By Saeed Azhar
SINGAPORE, Jan 19 (Reuters) - Singapore launched its first islamic bond programme, worth a total of S$200 million ($134 million), to promote Islamic finance in Southeast Asia’s financial capital.
The bonds, also known as sukuk, are backed by the sale and lease-back of real estate assets, or Al-Ijarah structured, and will be treated at par with government securities.
The underlying asset for the programme is the downtown head office of the Monetary Authority of Singapore (MAS), the city-state’s central bank.
Singapore, which is competing with Kuala Lumpur in neighbouring Malaysia for market share, is promoting Islamic finance to tap Middle Eastern petrodollars and rising demand for ethical investing.
Standard Chartered (STAN.L) and the Islamic Bank of Asia, part of DBS Group (DBSM.SI) are lead managers of the programme, which allows the central bank to issue Islamic bonds if there is demand from investors — a process called reverse enquiry.
Islamic Bank of Asia said it would place the first order for the sukuk, and bankers said the sukuk would create a benchmark for corporate issuance in the Singapore debt market.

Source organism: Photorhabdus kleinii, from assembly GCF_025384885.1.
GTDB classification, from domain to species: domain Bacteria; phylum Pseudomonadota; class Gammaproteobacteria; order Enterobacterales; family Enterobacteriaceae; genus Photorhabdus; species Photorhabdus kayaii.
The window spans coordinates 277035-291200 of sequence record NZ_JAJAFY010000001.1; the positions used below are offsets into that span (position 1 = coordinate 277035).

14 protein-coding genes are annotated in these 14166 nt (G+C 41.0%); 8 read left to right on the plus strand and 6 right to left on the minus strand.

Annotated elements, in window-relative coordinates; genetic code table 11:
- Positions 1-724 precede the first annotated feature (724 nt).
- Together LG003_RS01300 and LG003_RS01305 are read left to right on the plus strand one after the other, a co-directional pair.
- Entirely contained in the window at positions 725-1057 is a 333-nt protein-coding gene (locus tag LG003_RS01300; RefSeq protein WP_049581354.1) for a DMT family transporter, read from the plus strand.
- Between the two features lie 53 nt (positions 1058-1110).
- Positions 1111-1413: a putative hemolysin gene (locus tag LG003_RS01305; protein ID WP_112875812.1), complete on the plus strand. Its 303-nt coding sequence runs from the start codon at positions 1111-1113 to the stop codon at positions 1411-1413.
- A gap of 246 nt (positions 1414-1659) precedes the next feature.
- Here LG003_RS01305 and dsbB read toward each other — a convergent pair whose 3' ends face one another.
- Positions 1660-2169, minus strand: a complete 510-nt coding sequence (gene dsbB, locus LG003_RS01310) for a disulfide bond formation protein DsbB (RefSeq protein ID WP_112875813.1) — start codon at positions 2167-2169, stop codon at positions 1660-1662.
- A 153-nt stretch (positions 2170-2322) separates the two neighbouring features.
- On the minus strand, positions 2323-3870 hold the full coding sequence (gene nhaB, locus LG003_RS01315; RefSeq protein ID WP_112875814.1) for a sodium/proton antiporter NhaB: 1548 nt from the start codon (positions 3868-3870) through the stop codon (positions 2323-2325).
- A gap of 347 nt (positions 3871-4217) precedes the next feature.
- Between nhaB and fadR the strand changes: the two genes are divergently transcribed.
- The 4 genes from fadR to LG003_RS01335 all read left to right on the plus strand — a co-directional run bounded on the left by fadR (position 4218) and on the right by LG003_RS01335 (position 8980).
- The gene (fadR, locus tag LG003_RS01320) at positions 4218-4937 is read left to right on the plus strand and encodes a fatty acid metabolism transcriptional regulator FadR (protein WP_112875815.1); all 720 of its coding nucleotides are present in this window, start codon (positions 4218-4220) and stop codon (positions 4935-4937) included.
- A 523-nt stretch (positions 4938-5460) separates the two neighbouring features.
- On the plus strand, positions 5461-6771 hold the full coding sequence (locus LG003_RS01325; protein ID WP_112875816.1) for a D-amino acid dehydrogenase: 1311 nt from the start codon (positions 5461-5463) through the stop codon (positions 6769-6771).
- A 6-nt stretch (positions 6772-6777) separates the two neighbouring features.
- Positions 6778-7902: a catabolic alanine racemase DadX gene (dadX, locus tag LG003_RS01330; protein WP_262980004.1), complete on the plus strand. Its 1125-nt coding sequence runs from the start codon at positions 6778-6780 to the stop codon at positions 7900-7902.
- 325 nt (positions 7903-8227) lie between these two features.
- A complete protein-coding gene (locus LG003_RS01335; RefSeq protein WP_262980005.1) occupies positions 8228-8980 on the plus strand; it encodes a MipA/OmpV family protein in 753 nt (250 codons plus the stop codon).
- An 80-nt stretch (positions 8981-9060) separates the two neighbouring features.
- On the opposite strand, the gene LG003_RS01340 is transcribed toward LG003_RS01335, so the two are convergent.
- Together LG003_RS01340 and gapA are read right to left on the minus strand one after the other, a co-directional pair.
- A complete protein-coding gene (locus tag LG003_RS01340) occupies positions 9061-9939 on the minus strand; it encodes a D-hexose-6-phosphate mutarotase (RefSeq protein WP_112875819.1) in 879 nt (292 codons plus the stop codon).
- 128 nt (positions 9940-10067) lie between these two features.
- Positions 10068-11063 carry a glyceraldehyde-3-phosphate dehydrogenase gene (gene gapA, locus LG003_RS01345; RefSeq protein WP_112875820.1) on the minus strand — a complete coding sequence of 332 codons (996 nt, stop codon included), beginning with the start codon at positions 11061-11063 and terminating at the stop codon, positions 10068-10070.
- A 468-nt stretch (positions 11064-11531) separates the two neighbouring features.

“Clearly this is the first step to set a yield curve and establish a price and now the next step is to take it to the private and public sectors,” said Afaq Khan, chief executive of Standard Chartered Sadiq, the Islamic unit of the British bank.
Islamic finance is derived from the sharia, or Islamic law. It avoids interest-based financing and advocates ethical investing and a fair distribution of profits and losses between venture partners.
But Islamic debt issuance globally slowed sharply last year amid a worsening outlook for the world economy and as liquidity dried up because banks cut lending.
New Islamic bond issuance fell by two-thirds to a three-year low in 2008, with sales in the key Malaysian market dropping 78 percent, according to the Islamic Finance Information Service, which tracks industry data.
But bankers sounded more optimistic about the outlook amid demand in the Gulf.
“The financial crisis will not be able to stop the growth momentum of global islamic financial markets,” Islamic Bank of Asia’s Saif said.
“Sukuk issuance is still gaining acceptance in the Gulf as one of the preferred means of investment and financing, at a time when infrastructure project spending in the Gulf is estimated to reach $1 trillion.” (For more Reuters stories on Islamic finance, click on [ID:nISLAMIC1]) (Editing by Jan Dahinten)